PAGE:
I hope that you have enjoyed the article “Is Your Procurement Job At Risk?”
In the article, I introduced you to three things you should do to ensure that a new procurement leader doesn’t kick you to the curb in favor of a more energetic, younger – though less experienced – replacement. In this post, I’d like to elaborate more on the third tip: Show that you are likeable.
Now, we ALL think that we are likeable. Most of us have someone in our lives that likes us.
But that doesn’t make us likeable in the broad business sense.
Ask yourself these questions:
- Do I greet everyone with (a) a warm smile, or (b) a not-so-enthusiastic facial expression?
- Do I present myself (a) professionally in appropriate dress and grooming, or (b) find myself looking less professional than others I work with?
- Do I (a) walk, talk, and carry myself with energy that others can notice, or (b) appear tired and slow to others?
- Do I often (a) offer to figure out a way to make things work, or (b) find myself telling people why things won’t work?
- Do I (a) ask internal customers about what they want to accomplish, or (b) only talk about what I can or can’t do for them?
- Do I (a) know when “if you don’t have anything nice to say, don’t say anything” is appropriate advice, or (b) find myself being critical of others, either to them or behind their backs?
- Do I (a) demonstrate calmness in the face of adversity, or (b) lose my temper in front of others and appear as a “loose cannon?”
- Do I (a) show that I care by talking about “the big picture” of my employer’s success, or (b) only talk about my job and appear to care only for myself?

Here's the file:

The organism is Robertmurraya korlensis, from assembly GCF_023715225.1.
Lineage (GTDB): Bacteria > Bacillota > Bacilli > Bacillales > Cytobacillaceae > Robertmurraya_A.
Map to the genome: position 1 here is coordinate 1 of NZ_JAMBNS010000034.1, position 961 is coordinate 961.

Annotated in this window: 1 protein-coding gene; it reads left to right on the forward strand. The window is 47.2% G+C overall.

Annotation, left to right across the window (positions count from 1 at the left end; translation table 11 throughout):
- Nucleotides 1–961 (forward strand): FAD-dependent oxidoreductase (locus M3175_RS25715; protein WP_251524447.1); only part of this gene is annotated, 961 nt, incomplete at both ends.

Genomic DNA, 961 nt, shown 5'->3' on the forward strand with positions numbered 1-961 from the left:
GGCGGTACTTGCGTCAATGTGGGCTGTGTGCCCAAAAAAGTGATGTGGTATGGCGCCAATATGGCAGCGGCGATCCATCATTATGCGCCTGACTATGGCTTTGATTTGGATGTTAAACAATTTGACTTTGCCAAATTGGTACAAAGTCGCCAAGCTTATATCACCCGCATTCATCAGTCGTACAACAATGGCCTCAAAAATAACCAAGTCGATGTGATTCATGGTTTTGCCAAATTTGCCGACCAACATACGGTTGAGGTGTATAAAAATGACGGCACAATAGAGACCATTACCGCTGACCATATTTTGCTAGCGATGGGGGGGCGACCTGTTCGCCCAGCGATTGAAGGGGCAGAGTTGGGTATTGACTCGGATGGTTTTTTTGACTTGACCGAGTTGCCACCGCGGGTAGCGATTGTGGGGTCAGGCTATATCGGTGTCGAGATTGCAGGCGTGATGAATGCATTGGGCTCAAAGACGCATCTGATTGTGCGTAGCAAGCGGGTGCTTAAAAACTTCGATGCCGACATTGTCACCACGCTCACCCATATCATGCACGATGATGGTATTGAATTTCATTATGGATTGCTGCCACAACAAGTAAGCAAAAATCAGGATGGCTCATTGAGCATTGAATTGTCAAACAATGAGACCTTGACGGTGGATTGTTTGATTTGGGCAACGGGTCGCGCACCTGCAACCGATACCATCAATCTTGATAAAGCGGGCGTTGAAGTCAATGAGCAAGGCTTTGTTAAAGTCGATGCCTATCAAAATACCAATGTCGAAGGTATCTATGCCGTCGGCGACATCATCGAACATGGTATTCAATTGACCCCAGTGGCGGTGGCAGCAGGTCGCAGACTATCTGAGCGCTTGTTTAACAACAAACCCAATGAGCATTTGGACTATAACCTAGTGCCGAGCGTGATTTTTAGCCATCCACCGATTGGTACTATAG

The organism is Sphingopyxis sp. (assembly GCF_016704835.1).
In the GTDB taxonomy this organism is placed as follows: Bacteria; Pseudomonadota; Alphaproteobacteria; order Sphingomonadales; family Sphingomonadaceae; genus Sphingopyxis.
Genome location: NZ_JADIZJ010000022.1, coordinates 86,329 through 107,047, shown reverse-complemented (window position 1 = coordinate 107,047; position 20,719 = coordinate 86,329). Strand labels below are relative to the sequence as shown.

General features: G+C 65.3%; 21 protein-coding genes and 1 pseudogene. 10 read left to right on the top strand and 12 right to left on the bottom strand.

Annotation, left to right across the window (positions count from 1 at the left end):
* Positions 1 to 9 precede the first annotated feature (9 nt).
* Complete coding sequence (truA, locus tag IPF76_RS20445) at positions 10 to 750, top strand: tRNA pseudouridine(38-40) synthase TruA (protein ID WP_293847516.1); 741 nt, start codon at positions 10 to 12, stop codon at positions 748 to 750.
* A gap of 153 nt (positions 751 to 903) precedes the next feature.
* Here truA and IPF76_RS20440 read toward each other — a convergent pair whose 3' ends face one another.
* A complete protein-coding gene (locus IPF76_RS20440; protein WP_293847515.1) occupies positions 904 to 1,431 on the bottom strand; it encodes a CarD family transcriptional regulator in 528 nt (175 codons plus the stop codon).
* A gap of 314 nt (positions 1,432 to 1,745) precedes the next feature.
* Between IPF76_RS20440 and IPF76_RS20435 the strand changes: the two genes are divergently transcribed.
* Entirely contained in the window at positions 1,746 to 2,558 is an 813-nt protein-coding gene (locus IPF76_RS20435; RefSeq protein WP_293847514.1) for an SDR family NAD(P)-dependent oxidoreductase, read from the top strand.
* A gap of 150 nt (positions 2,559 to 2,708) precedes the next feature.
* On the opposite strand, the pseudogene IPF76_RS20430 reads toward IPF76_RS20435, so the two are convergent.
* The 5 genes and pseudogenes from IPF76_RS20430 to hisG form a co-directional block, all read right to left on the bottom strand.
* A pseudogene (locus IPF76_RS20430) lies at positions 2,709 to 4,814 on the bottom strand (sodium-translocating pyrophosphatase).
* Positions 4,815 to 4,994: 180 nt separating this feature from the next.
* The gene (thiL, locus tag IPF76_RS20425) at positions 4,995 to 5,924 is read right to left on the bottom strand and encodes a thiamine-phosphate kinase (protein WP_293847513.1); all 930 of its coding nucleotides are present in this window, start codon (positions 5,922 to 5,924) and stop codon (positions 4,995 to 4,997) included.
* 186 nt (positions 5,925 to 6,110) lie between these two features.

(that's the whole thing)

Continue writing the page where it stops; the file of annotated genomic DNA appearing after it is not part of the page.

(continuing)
If you’ve answered (b) more than (a), I hate to say this, but…you’re probably a little unlikeable to some people!
And that could spell procurement career trouble for you.
“Must be likable” is rarely found on a procurement job description. But it is required for every modern procurement job.
Though the leaders I discussed in the article cited behaviors, attitudes, historical performance, and the like as the reason why some of their former subordinates became dispensable, really what they were saying was “I just didn’t like the person.”
Being a procurement professional is a job. When you have a job, that means you may not have the freedom to totally be yourself.
So, you may have to act a little. You may have to study the foregoing bullet points and adopt some of the (a) behaviors.
But you have to be likeable as much as you have to be competent in today’s business environment.
To Your Career,
Charles Dominick, SPSM, SPSM2
President & Chief Procurement Officer – Next Level Purchasing Association
Author – The Procurement Game Plan
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